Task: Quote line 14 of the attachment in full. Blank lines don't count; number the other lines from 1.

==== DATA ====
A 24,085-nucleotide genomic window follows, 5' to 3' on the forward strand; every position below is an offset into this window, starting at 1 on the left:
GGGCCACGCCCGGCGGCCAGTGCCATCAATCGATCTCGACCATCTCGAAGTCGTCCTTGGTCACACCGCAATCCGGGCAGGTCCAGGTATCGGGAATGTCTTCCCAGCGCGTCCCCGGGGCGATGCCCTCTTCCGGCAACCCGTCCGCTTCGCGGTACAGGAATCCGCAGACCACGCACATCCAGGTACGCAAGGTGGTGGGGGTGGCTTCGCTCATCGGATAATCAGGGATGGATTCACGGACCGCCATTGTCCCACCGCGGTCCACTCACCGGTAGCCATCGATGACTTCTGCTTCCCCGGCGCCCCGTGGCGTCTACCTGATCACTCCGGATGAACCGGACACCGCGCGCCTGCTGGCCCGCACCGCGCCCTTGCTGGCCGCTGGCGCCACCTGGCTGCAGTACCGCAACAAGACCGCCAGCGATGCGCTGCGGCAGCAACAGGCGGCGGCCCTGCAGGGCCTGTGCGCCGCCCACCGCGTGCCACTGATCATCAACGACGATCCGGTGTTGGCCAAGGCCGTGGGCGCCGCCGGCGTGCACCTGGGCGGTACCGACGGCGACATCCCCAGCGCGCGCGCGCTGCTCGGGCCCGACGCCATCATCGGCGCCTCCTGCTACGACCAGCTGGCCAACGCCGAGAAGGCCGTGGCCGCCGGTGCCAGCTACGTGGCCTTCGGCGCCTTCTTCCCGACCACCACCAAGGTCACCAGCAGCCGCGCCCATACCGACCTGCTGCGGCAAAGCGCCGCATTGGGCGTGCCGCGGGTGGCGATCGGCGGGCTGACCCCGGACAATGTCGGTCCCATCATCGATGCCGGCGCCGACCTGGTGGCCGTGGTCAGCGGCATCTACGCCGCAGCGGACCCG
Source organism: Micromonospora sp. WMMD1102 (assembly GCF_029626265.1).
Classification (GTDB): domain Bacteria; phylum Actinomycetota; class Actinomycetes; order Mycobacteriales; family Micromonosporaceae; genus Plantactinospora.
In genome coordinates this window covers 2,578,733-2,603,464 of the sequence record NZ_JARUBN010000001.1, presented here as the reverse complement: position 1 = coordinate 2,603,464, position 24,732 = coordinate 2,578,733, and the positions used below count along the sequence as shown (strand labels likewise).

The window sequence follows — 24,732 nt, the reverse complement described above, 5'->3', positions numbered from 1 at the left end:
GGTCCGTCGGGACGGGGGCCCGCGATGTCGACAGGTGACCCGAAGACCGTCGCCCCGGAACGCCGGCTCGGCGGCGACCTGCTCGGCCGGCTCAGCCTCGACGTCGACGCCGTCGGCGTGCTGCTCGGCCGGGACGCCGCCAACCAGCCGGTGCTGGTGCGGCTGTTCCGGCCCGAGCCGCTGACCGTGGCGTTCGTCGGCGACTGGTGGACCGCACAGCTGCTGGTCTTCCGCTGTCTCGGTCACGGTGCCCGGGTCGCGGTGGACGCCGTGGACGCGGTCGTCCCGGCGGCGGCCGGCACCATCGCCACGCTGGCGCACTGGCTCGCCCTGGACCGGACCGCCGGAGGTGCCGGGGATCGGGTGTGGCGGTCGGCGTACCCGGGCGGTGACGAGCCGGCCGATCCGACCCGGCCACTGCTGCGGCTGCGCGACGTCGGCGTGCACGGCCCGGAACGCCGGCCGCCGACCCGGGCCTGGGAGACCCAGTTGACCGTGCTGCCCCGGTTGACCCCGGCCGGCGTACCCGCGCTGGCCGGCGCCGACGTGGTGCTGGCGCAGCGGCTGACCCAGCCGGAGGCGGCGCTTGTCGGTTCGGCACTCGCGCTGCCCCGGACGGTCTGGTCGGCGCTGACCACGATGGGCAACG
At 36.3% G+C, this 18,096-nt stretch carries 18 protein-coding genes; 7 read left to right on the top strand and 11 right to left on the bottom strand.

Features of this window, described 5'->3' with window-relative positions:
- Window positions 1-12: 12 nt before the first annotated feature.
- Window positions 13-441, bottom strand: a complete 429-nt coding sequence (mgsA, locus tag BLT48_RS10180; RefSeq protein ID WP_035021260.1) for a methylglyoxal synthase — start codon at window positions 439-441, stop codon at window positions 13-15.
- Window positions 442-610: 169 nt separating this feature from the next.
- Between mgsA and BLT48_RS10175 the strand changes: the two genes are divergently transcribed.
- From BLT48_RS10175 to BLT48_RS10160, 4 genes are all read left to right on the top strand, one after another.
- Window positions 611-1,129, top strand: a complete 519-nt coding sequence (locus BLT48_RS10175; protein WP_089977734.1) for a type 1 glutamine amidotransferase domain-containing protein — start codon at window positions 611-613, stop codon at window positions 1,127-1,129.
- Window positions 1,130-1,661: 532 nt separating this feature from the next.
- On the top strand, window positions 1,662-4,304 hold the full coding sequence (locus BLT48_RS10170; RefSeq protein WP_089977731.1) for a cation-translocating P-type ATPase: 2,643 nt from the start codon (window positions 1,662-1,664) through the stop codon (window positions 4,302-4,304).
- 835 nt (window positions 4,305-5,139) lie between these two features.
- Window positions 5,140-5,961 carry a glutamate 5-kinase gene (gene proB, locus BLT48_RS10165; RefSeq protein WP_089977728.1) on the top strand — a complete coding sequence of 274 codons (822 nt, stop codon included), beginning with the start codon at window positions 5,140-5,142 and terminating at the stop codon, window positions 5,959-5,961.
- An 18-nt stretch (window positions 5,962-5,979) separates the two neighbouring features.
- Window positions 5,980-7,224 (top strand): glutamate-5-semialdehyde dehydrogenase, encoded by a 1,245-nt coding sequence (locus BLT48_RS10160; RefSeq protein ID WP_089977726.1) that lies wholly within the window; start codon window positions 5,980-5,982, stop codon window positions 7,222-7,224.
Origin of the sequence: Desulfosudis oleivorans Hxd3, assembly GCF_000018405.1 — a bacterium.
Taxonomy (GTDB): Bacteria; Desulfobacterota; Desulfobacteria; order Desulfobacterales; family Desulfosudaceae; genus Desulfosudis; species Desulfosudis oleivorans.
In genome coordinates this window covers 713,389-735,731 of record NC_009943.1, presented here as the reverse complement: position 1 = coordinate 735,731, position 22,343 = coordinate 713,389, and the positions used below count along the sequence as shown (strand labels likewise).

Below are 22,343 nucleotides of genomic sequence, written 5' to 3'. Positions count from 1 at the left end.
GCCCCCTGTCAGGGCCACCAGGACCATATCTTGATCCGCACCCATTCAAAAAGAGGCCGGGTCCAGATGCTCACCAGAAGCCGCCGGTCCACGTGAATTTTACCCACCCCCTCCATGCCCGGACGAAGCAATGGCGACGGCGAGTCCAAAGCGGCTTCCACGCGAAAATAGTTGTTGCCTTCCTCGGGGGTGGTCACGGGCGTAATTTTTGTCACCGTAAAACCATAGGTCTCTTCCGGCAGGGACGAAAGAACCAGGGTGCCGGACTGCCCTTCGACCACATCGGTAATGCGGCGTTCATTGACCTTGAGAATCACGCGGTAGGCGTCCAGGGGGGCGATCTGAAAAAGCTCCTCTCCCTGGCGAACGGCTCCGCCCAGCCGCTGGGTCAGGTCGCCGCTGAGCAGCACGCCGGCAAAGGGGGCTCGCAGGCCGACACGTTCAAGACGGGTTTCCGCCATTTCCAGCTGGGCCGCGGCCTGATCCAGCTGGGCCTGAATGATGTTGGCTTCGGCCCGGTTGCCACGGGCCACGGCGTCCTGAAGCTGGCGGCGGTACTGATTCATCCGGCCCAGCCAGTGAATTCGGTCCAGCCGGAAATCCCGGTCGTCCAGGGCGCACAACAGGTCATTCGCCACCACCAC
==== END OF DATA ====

- From BLT48_RS10175 to BLT48_RS10160, 4 genes are all read left to right on the top strand, one after another.